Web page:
China's Flora Tour: What would spring be without apricot blossoms?

Apricot blossoms are such a delightful sight that they spawned an amazing collection of literature work and inspired wordsmiths.

"Spring's colors fill the garden but cannot all be contained, for one branch of red apricot blossom peeps out from the wall," wrote Ye Shaowong, a poet from the Song Dynasty (960-1279).

Ancient poems described the beauty of apricot blossoms in spring and expressed the feelings that the blooms evoke in authors.

These blossoms have five petals in either red, white, pink, or somewhere in between. When the spring arrives, they start to bud and the color changes to bright red. As the bud turns into a flower, the color fades into white or pink.

The apricot tree is widespread in China, but people across the country see it in different ways.

Southerners tend to view the blossoms as delicate and elegant, while those residing in Western China appreciate the flower's toughness as it grows on mountain chains.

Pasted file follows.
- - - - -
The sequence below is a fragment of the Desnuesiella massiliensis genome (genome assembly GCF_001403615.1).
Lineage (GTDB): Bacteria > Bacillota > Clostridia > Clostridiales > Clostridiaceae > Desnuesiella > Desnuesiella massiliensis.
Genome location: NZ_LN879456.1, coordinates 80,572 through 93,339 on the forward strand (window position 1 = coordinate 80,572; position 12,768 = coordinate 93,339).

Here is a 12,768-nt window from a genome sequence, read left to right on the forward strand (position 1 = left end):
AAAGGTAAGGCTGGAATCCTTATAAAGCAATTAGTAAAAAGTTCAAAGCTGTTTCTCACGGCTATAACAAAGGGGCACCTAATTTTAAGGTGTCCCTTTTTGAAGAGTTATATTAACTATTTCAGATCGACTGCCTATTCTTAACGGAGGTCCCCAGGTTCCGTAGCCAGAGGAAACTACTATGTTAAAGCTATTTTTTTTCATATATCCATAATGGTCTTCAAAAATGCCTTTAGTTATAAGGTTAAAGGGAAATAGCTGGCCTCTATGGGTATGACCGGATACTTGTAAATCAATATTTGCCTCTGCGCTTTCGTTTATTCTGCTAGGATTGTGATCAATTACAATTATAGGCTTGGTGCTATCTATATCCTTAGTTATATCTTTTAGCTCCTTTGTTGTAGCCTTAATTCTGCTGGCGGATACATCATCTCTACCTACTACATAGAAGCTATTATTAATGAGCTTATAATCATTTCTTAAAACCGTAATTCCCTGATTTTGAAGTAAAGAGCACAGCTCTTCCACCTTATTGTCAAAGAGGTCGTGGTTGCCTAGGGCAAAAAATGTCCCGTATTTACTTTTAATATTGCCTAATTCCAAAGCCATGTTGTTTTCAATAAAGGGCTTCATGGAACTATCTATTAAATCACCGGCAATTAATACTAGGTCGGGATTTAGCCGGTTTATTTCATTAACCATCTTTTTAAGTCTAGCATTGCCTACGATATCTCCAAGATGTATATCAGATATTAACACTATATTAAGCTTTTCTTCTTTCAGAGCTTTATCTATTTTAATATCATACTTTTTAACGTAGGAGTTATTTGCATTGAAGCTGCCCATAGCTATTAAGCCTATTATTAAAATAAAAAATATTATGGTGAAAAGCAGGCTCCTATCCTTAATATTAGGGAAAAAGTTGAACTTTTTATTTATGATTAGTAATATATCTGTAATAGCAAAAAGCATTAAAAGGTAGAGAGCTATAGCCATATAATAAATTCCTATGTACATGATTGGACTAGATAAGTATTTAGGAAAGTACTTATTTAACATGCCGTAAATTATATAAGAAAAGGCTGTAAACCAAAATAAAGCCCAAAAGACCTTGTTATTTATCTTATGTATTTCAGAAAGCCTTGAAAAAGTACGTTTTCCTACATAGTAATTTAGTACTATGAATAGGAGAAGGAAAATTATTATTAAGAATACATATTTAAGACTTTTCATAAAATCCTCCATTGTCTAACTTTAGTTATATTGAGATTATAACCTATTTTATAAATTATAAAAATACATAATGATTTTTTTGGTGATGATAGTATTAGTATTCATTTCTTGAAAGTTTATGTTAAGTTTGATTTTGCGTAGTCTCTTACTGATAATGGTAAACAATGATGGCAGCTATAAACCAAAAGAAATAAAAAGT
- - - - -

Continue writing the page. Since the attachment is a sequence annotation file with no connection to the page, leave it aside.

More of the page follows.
Northwest China's Xinjiang Uygur Autonomous Region is home to the largest wild apricot forest in the country. It covers nearly 5,000 hectares in mountain valleys, earning the nickname "Apricot blossoms valley."

China's Flora Tour

From the wetlands along the coast to the dense rainforests hidden in the southwest, China boasts an array of plant species. In this series, we will go on a tour to learn about some of the most representative flora in different provinces and see how they live in harmony with the local geography and climate.

Read more:

China's Flora Tour: Fine jade flowers

China's Flora Tour: Camellia – queen of winter flowers

China's Flora Tour: Why flowers on plateaus are often blue?

China's Flora Tour: Lady's slipper orchids

China's Flora Tour: Narcissus – a flower full of myths

(All images via VCG, cover image by CGTN's Yu Peng)

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